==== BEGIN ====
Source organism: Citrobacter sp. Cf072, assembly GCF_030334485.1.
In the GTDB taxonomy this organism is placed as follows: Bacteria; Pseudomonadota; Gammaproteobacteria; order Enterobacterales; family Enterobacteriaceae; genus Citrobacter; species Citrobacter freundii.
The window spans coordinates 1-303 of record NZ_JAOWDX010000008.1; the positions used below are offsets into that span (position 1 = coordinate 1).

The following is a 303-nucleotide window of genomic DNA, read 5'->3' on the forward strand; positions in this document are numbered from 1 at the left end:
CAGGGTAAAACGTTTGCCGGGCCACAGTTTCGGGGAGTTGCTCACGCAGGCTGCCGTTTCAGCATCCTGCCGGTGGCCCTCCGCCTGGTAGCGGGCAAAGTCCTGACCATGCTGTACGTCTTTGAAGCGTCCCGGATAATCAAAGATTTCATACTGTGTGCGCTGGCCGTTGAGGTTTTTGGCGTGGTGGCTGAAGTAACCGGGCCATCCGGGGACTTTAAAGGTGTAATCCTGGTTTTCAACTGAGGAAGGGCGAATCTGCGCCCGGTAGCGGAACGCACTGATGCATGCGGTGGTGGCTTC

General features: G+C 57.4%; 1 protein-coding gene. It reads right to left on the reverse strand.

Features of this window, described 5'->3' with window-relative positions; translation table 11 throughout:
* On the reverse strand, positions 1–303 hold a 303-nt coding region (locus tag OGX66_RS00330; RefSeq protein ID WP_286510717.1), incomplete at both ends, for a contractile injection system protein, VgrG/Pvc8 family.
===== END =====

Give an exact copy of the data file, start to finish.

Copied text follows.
Source organism: Citrobacter sp. Cf072, assembly GCF_030334485.1.
In the GTDB taxonomy this organism is placed as follows: Bacteria; Pseudomonadota; Gammaproteobacteria; order Enterobacterales; family Enterobacteriaceae; genus Citrobacter; species Citrobacter freundii.
The window spans coordinates 1-303 of record NZ_JAOWDX010000008.1; the positions used below are offsets into that span (position 1 = coordinate 1).

The following is a 303-nucleotide window of genomic DNA, read 5'->3' on the forward strand; positions in this document are numbered from 1 at the left end:
CAGGGTAAAACGTTTGCCGGGCCACAGTTTCGGGGAGTTGCTCACGCAGGCTGCCGTTTCAGCATCCTGCCGGTGGCCCTCCGCCTGGTAGCGGGCAAAGTCCTGACCATGCTGTACGTCTTTGAAGCGTCCCGGATAATCAAAGATTTCATACTGTGTGCGCTGGCCGTTGAGGTTTTTGGCGTGGTGGCTGAAGTAACCGGGCCATCCGGGGACTTTAAAGGTGTAATCCTGGTTTTCAACTGAGGAAGGGCGAATCTGCGCCCGGTAGCGGAACGCACTGATGCATGCGGTGGTGGCTTC

General features: G+C 57.4%; 1 protein-coding gene. It reads right to left on the reverse strand.

Features of this window, described 5'->3' with window-relative positions; translation table 11 throughout:
* On the reverse strand, positions 1–303 hold a 303-nt coding region (locus tag OGX66_RS00330; RefSeq protein ID WP_286510717.1), incomplete at both ends, for a contractile injection system protein, VgrG/Pvc8 family.